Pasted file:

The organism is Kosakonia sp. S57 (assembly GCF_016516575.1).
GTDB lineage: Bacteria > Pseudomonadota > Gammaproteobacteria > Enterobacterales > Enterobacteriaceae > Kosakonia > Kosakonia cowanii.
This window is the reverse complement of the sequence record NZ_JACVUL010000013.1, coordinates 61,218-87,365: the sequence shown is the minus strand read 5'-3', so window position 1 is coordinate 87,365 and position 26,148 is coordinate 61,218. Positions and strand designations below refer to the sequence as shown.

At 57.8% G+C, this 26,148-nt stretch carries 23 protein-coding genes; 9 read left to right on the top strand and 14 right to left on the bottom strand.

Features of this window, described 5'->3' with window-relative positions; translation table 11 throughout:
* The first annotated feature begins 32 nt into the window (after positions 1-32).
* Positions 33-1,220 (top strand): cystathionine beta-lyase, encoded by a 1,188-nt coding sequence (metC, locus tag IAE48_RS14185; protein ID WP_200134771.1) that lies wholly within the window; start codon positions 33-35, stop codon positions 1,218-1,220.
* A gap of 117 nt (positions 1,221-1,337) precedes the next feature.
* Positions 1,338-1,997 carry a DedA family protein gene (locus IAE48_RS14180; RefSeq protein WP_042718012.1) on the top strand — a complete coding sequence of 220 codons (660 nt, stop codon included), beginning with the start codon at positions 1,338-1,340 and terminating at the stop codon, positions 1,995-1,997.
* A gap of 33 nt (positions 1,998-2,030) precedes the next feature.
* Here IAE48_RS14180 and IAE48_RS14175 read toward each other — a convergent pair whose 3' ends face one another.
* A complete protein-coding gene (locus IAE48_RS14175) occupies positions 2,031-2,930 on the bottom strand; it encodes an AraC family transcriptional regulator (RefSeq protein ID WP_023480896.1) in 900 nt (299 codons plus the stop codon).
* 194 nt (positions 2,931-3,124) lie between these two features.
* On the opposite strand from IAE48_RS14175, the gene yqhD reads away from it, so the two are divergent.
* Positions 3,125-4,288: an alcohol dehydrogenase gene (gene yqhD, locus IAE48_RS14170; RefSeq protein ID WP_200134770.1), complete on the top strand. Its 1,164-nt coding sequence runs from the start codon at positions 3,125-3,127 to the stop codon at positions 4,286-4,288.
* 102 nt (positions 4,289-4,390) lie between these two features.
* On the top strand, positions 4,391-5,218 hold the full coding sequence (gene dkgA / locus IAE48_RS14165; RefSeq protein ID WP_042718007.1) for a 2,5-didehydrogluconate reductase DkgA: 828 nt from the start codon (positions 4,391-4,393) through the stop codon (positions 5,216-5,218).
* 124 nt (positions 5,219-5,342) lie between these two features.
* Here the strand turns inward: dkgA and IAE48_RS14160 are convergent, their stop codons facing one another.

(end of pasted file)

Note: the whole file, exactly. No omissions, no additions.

The organism is Kosakonia sp. S57 (assembly GCF_016516575.1).
GTDB lineage: Bacteria > Pseudomonadota > Gammaproteobacteria > Enterobacterales > Enterobacteriaceae > Kosakonia > Kosakonia cowanii.
This window is the reverse complement of the sequence record NZ_JACVUL010000013.1, coordinates 61,218-87,365: the sequence shown is the minus strand read 5'-3', so window position 1 is coordinate 87,365 and position 26,148 is coordinate 61,218. Positions and strand designations below refer to the sequence as shown.

At 57.8% G+C, this 26,148-nt stretch carries 23 protein-coding genes; 9 read left to right on the top strand and 14 right to left on the bottom strand.

Features of this window, described 5'->3' with window-relative positions; translation table 11 throughout:
* The first annotated feature begins 32 nt into the window (after positions 1-32).
* Positions 33-1,220 (top strand): cystathionine beta-lyase, encoded by a 1,188-nt coding sequence (metC, locus tag IAE48_RS14185; protein ID WP_200134771.1) that lies wholly within the window; start codon positions 33-35, stop codon positions 1,218-1,220.
* A gap of 117 nt (positions 1,221-1,337) precedes the next feature.
* Positions 1,338-1,997 carry a DedA family protein gene (locus IAE48_RS14180; RefSeq protein WP_042718012.1) on the top strand — a complete coding sequence of 220 codons (660 nt, stop codon included), beginning with the start codon at positions 1,338-1,340 and terminating at the stop codon, positions 1,995-1,997.
* A gap of 33 nt (positions 1,998-2,030) precedes the next feature.
* Here IAE48_RS14180 and IAE48_RS14175 read toward each other — a convergent pair whose 3' ends face one another.
* A complete protein-coding gene (locus IAE48_RS14175) occupies positions 2,031-2,930 on the bottom strand; it encodes an AraC family transcriptional regulator (RefSeq protein ID WP_023480896.1) in 900 nt (299 codons plus the stop codon).
* 194 nt (positions 2,931-3,124) lie between these two features.
* On the opposite strand from IAE48_RS14175, the gene yqhD reads away from it, so the two are divergent.
* Positions 3,125-4,288: an alcohol dehydrogenase gene (gene yqhD, locus IAE48_RS14170; RefSeq protein ID WP_200134770.1), complete on the top strand. Its 1,164-nt coding sequence runs from the start codon at positions 3,125-3,127 to the stop codon at positions 4,286-4,288.
* 102 nt (positions 4,289-4,390) lie between these two features.
* On the top strand, positions 4,391-5,218 hold the full coding sequence (gene dkgA / locus IAE48_RS14165; RefSeq protein ID WP_042718007.1) for a 2,5-didehydrogluconate reductase DkgA: 828 nt from the start codon (positions 4,391-4,393) through the stop codon (positions 5,216-5,218).
* 124 nt (positions 5,219-5,342) lie between these two features.
* Here the strand turns inward: dkgA and IAE48_RS14160 are convergent, their stop codons facing one another.